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Comparison Library

Written by Ian Elliott.

comparison.zip (23,321 bytes) - source code

1. Introduction

This library provides classes that compare two sequences of like items and report their differences. A sequence is taken to be an ordered collection of items where each item has an associated positive integer index which defines the item’s unique position in the collection. Successive items of the sequence may be accessed and for each access the index of the item accessed increases by 1. Thus files of lines, characters, bits and other objects, arrays and linear lists of items and even traversals through structured objects such as trees and graphs may be treated as sequences. Two sequences are the same if they contain items of equal value (by is_equal) at every corresponding index, otherwise the sequences are different. The smallest index at which corresponding items differ specifies the position of the first difference. At higher indexes the two sequences may contain subsequences of items in common i.e. they may resynchronise and further on they may differ again, and so on. The aim of the library is to provides means to identify the differences, report them and report where they occur.

2. Implementation

A comparison algorithm is implemented for those sequences which are “rewindable” i.e. sequences for which reading may be re-commenced at a position already read. Such sequences include arrays and “random access” files. The classes are given in the Comparison cluster. A simple “brute force” pattern matching algorithm is used and it is reasonably effective for small files. An implementation comparing large files or files of bits would probably require a more sophisticated approach. A full implementation is provided for line based ASCII files i.e. for files which are sequences of ASCII strings separated by end of line characters. These classes are in the Line_file_comparison cluster. The program fcompare provides a simple command line interface to this implementation.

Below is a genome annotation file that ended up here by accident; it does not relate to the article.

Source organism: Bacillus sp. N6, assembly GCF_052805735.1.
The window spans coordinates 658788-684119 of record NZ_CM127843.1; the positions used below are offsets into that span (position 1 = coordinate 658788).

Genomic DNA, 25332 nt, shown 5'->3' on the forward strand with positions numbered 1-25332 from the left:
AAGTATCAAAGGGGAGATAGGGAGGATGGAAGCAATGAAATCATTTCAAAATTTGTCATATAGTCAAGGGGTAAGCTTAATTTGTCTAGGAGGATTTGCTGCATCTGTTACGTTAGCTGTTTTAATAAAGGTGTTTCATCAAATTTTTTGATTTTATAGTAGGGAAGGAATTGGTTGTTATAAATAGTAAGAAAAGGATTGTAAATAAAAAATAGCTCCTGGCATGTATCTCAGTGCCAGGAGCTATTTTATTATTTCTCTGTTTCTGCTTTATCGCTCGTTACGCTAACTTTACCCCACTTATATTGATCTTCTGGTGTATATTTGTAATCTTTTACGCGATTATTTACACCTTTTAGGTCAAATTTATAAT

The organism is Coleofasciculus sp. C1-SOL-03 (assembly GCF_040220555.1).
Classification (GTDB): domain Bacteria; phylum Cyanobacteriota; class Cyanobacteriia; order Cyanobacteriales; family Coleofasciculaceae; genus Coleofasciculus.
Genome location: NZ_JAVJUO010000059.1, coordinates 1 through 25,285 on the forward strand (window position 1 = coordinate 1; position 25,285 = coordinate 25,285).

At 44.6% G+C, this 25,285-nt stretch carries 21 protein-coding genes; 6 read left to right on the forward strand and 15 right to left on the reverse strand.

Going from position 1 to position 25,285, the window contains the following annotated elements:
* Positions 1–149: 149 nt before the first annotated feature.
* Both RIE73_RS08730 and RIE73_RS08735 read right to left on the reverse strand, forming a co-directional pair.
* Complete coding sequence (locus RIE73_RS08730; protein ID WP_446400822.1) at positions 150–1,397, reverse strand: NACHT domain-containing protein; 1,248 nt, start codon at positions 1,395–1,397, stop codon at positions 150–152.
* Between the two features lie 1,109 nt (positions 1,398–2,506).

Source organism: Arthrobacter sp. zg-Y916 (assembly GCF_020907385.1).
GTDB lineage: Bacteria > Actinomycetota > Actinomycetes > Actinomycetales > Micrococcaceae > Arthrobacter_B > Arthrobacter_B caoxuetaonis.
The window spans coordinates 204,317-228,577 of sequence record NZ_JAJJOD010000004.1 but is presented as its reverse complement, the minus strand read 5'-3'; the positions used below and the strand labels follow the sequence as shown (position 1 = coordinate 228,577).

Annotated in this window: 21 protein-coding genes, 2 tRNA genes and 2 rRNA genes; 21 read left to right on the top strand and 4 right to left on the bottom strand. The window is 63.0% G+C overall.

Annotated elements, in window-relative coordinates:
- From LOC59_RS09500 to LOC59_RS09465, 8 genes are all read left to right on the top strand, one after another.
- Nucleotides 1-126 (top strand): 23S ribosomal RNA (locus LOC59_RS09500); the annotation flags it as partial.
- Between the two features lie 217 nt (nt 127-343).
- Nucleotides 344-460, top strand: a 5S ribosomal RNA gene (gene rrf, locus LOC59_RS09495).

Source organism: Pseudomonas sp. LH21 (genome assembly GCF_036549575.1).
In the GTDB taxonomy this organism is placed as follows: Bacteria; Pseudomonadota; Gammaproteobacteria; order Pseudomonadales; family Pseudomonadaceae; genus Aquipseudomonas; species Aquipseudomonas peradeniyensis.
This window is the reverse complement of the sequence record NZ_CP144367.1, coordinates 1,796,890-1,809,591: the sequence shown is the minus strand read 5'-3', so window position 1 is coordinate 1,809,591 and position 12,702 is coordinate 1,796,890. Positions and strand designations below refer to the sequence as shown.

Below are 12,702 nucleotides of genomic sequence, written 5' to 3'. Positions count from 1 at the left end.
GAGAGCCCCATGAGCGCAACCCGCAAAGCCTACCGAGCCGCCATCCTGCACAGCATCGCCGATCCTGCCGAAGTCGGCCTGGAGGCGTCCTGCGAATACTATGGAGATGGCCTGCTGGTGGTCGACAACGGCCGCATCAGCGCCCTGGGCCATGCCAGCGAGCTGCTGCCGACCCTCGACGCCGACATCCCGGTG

1. Use is made of the Visual Eiffel libraries Formats and Timedate and the class TEXTFILE from the Pool library. This class treats an ASCII file as an array of lines.
  2. The LINKED_LIST class of the Eiffelbase library is used.
  3. The fcompare program make use of the Command_line command line scanning library which is separately downloadable.

3. Simple Compare Algorithm for Rewindable Sequences

This algorithm applies to rewindable sequences – i.e. sequences where the items are typically read one after the other but an item already read can be re-read and the reading the sequence continued from there.

The two sequences are read an item at a time in concert. The items in each pair are compared. If the items are the same i.e. have the same value by is_equal, the next pair is read. This continues until one of the following occurs:

  1. the two items of the pair differ.
  2. both sequences are exhausted,
  3. only one of the sequences exhausts,

Considering each case in turn:

  1. for each sequence a section i.e. a contiguous sequence of items, has been reached which differs from the other’s section. Following each of these sections the two sequences may have, provided neither one exhausts, items in common i.e. the two sequences may re-synchronize. If so, then from this point the pair-wise comparing can continue as before.

    To seek re-synchronization the section containing the different items is determined for each sequence. A record of the difference sections is maintained. Initially each difference section is given the first item which differs. The next item is read from one of the sequences. If the other difference section contains this item, it indicates the start of resynchronized sections of a length of at least 1. If the item read is not in the other’s difference section then the first sequence’s difference section is increased by this item. The next item of the other sequence is read and the same process is applied to it with respect to the first sequence. This alternating processing continues until a match is found or one of the sequences exhausts. On establishing resynchronization, pair-wise reading of the two sequences continues as before. If a sequence exhausts then searching for re-synchronization continues with the remaining sequence. A report of the difference is made.

    For satisfactory resynchronization to be deemed to have occurred the sections must agree for a length which is usually greater than 1. This is required since accepting agreement of less than this length may generate spurious resynchronizations. In these cases numerous stop-start differences can be produced which obscure the true differences sought.
  2. indicates that the comparison is complete and so processing stops.
  3. a report that a sequence has exhausted is made and processing stops.

4. Further Development

A possible extension is to ignore items of certain value e.g. blank lines in file comparisons. Another extension is to create a Windows version of fcompare using Object Tools’ Display Machine and another includes the ability to compare different file formats such as binary.

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